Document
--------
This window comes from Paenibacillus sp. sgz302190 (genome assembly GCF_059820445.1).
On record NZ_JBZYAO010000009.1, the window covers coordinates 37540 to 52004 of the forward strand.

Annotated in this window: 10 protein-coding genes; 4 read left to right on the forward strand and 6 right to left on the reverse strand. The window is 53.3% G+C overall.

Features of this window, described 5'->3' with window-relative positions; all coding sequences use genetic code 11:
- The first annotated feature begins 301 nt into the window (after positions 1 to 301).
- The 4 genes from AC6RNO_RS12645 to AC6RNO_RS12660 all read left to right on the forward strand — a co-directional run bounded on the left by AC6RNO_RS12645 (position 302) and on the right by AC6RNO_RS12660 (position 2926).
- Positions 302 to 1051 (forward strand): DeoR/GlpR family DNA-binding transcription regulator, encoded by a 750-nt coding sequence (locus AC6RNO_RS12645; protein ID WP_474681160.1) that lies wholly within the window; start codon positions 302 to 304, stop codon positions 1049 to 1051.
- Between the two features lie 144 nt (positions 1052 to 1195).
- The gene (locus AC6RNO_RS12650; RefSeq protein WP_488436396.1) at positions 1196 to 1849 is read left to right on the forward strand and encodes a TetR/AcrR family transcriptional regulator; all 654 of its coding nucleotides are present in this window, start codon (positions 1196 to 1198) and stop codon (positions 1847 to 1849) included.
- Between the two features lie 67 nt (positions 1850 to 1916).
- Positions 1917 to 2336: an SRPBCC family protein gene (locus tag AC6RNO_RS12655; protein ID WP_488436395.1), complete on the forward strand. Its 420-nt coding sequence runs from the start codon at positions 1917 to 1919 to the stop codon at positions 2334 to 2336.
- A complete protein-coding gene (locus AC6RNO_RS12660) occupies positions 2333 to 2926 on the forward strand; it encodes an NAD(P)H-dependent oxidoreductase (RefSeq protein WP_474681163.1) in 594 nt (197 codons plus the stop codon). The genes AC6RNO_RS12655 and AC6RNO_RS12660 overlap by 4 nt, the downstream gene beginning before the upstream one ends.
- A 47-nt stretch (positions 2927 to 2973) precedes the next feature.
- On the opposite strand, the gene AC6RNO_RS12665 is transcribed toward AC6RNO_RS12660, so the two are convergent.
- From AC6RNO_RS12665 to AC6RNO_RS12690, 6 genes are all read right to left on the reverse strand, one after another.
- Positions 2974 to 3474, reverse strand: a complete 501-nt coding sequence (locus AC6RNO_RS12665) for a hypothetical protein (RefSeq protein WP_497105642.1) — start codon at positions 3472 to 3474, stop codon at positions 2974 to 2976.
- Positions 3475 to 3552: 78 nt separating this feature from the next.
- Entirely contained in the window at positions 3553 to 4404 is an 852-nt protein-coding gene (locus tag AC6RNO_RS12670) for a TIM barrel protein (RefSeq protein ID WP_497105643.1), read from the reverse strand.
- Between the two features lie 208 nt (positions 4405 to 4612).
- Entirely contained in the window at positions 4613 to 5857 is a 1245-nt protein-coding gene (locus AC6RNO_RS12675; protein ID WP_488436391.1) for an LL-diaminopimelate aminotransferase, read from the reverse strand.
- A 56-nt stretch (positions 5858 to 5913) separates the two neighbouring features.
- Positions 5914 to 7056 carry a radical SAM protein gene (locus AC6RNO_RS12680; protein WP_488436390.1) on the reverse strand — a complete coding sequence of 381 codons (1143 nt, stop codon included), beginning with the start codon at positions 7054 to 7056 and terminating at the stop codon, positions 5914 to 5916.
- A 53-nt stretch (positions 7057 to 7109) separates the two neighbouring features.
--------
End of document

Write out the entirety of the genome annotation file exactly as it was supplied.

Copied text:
This window comes from Paenibacillus sp. sgz302190 (genome assembly GCF_059820445.1).
On record NZ_JBZYAO010000009.1, the window covers coordinates 37540 to 52004 of the forward strand.

Annotated in this window: 10 protein-coding genes; 4 read left to right on the forward strand and 6 right to left on the reverse strand. The window is 53.3% G+C overall.

Features of this window, described 5'->3' with window-relative positions; all coding sequences use genetic code 11:
- The first annotated feature begins 301 nt into the window (after positions 1 to 301).
- The 4 genes from AC6RNO_RS12645 to AC6RNO_RS12660 all read left to right on the forward strand — a co-directional run bounded on the left by AC6RNO_RS12645 (position 302) and on the right by AC6RNO_RS12660 (position 2926).
- Positions 302 to 1051 (forward strand): DeoR/GlpR family DNA-binding transcription regulator, encoded by a 750-nt coding sequence (locus AC6RNO_RS12645; protein ID WP_474681160.1) that lies wholly within the window; start codon positions 302 to 304, stop codon positions 1049 to 1051.
- Between the two features lie 144 nt (positions 1052 to 1195).
- The gene (locus AC6RNO_RS12650; RefSeq protein WP_488436396.1) at positions 1196 to 1849 is read left to right on the forward strand and encodes a TetR/AcrR family transcriptional regulator; all 654 of its coding nucleotides are present in this window, start codon (positions 1196 to 1198) and stop codon (positions 1847 to 1849) included.
- Between the two features lie 67 nt (positions 1850 to 1916).
- Positions 1917 to 2336: an SRPBCC family protein gene (locus tag AC6RNO_RS12655; protein ID WP_488436395.1), complete on the forward strand. Its 420-nt coding sequence runs from the start codon at positions 1917 to 1919 to the stop codon at positions 2334 to 2336.
- A complete protein-coding gene (locus AC6RNO_RS12660) occupies positions 2333 to 2926 on the forward strand; it encodes an NAD(P)H-dependent oxidoreductase (RefSeq protein WP_474681163.1) in 594 nt (197 codons plus the stop codon). The genes AC6RNO_RS12655 and AC6RNO_RS12660 overlap by 4 nt, the downstream gene beginning before the upstream one ends.
- A 47-nt stretch (positions 2927 to 2973) precedes the next feature.
- On the opposite strand, the gene AC6RNO_RS12665 is transcribed toward AC6RNO_RS12660, so the two are convergent.
- From AC6RNO_RS12665 to AC6RNO_RS12690, 6 genes are all read right to left on the reverse strand, one after another.
- Positions 2974 to 3474, reverse strand: a complete 501-nt coding sequence (locus AC6RNO_RS12665) for a hypothetical protein (RefSeq protein WP_497105642.1) — start codon at positions 3472 to 3474, stop codon at positions 2974 to 2976.
- Positions 3475 to 3552: 78 nt separating this feature from the next.
- Entirely contained in the window at positions 3553 to 4404 is an 852-nt protein-coding gene (locus tag AC6RNO_RS12670) for a TIM barrel protein (RefSeq protein ID WP_497105643.1), read from the reverse strand.
- Between the two features lie 208 nt (positions 4405 to 4612).
- Entirely contained in the window at positions 4613 to 5857 is a 1245-nt protein-coding gene (locus AC6RNO_RS12675; protein ID WP_488436391.1) for an LL-diaminopimelate aminotransferase, read from the reverse strand.
- A 56-nt stretch (positions 5858 to 5913) separates the two neighbouring features.
- Positions 5914 to 7056 carry a radical SAM protein gene (locus AC6RNO_RS12680; protein WP_488436390.1) on the reverse strand — a complete coding sequence of 381 codons (1143 nt, stop codon included), beginning with the start codon at positions 7054 to 7056 and terminating at the stop codon, positions 5914 to 5916.
- A 53-nt stretch (positions 7057 to 7109) separates the two neighbouring features.